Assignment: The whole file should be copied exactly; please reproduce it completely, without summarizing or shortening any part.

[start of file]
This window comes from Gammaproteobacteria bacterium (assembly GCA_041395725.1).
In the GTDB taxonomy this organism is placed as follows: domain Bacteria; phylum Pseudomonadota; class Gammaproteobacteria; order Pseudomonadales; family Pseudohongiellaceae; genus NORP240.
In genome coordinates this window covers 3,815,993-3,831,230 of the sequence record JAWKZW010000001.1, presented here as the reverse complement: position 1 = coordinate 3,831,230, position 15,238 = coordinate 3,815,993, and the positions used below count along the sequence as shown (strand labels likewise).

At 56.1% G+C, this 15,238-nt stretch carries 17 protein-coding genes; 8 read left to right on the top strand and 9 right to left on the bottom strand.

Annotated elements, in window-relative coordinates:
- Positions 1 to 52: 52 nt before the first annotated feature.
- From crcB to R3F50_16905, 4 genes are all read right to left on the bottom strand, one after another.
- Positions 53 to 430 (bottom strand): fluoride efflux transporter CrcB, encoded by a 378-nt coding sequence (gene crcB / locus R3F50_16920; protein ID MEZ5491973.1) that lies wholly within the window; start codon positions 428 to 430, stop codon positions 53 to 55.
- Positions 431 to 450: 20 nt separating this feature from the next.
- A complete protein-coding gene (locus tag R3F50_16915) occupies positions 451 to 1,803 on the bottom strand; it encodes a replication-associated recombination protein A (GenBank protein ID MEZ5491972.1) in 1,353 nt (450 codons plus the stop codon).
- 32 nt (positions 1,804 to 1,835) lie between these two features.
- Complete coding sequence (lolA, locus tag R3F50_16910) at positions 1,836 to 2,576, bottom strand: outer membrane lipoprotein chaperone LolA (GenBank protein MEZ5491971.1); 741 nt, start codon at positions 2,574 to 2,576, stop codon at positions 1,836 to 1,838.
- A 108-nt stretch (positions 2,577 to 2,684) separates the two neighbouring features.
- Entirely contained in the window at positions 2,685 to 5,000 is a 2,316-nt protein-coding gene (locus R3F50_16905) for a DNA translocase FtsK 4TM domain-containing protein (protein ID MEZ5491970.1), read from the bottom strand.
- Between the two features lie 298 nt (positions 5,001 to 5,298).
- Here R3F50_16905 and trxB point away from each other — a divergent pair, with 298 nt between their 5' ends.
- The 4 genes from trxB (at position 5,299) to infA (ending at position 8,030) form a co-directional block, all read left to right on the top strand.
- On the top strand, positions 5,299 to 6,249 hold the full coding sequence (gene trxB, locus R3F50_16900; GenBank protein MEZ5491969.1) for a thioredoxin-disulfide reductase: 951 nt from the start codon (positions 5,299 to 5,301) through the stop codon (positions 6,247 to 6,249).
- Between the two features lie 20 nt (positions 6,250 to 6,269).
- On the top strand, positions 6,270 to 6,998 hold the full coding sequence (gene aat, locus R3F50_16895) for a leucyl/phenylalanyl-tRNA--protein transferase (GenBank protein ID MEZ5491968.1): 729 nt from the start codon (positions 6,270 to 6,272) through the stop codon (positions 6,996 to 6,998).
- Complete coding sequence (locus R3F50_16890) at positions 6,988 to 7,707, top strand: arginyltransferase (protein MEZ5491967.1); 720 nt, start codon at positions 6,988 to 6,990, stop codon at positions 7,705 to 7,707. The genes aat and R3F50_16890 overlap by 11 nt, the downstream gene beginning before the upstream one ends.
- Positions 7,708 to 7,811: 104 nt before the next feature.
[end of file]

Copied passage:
This window comes from Gammaproteobacteria bacterium (assembly GCA_041395725.1).
In the GTDB taxonomy this organism is placed as follows: domain Bacteria; phylum Pseudomonadota; class Gammaproteobacteria; order Pseudomonadales; family Pseudohongiellaceae; genus NORP240.
In genome coordinates this window covers 3,815,993-3,831,230 of the sequence record JAWKZW010000001.1, presented here as the reverse complement: position 1 = coordinate 3,831,230, position 15,238 = coordinate 3,815,993, and the positions used below count along the sequence as shown (strand labels likewise).

At 56.1% G+C, this 15,238-nt stretch carries 17 protein-coding genes; 8 read left to right on the top strand and 9 right to left on the bottom strand.

Annotated elements, in window-relative coordinates:
- Positions 1 to 52: 52 nt before the first annotated feature.
- From crcB to R3F50_16905, 4 genes are all read right to left on the bottom strand, one after another.
- Positions 53 to 430 (bottom strand): fluoride efflux transporter CrcB, encoded by a 378-nt coding sequence (gene crcB / locus R3F50_16920; protein ID MEZ5491973.1) that lies wholly within the window; start codon positions 428 to 430, stop codon positions 53 to 55.
- Positions 431 to 450: 20 nt separating this feature from the next.
- A complete protein-coding gene (locus tag R3F50_16915) occupies positions 451 to 1,803 on the bottom strand; it encodes a replication-associated recombination protein A (GenBank protein ID MEZ5491972.1) in 1,353 nt (450 codons plus the stop codon).
- 32 nt (positions 1,804 to 1,835) lie between these two features.
- Complete coding sequence (lolA, locus tag R3F50_16910) at positions 1,836 to 2,576, bottom strand: outer membrane lipoprotein chaperone LolA (GenBank protein MEZ5491971.1); 741 nt, start codon at positions 2,574 to 2,576, stop codon at positions 1,836 to 1,838.
- A 108-nt stretch (positions 2,577 to 2,684) separates the two neighbouring features.
- Entirely contained in the window at positions 2,685 to 5,000 is a 2,316-nt protein-coding gene (locus R3F50_16905) for a DNA translocase FtsK 4TM domain-containing protein (protein ID MEZ5491970.1), read from the bottom strand.
- Between the two features lie 298 nt (positions 5,001 to 5,298).
- Here R3F50_16905 and trxB point away from each other — a divergent pair, with 298 nt between their 5' ends.
- The 4 genes from trxB (at position 5,299) to infA (ending at position 8,030) form a co-directional block, all read left to right on the top strand.
- On the top strand, positions 5,299 to 6,249 hold the full coding sequence (gene trxB, locus R3F50_16900; GenBank protein MEZ5491969.1) for a thioredoxin-disulfide reductase: 951 nt from the start codon (positions 5,299 to 5,301) through the stop codon (positions 6,247 to 6,249).
- Between the two features lie 20 nt (positions 6,250 to 6,269).
- On the top strand, positions 6,270 to 6,998 hold the full coding sequence (gene aat, locus R3F50_16895) for a leucyl/phenylalanyl-tRNA--protein transferase (GenBank protein ID MEZ5491968.1): 729 nt from the start codon (positions 6,270 to 6,272) through the stop codon (positions 6,996 to 6,998).
- Complete coding sequence (locus R3F50_16890) at positions 6,988 to 7,707, top strand: arginyltransferase (protein MEZ5491967.1); 720 nt, start codon at positions 6,988 to 6,990, stop codon at positions 7,705 to 7,707. The genes aat and R3F50_16890 overlap by 11 nt, the downstream gene beginning before the upstream one ends.
- Positions 7,708 to 7,811: 104 nt before the next feature.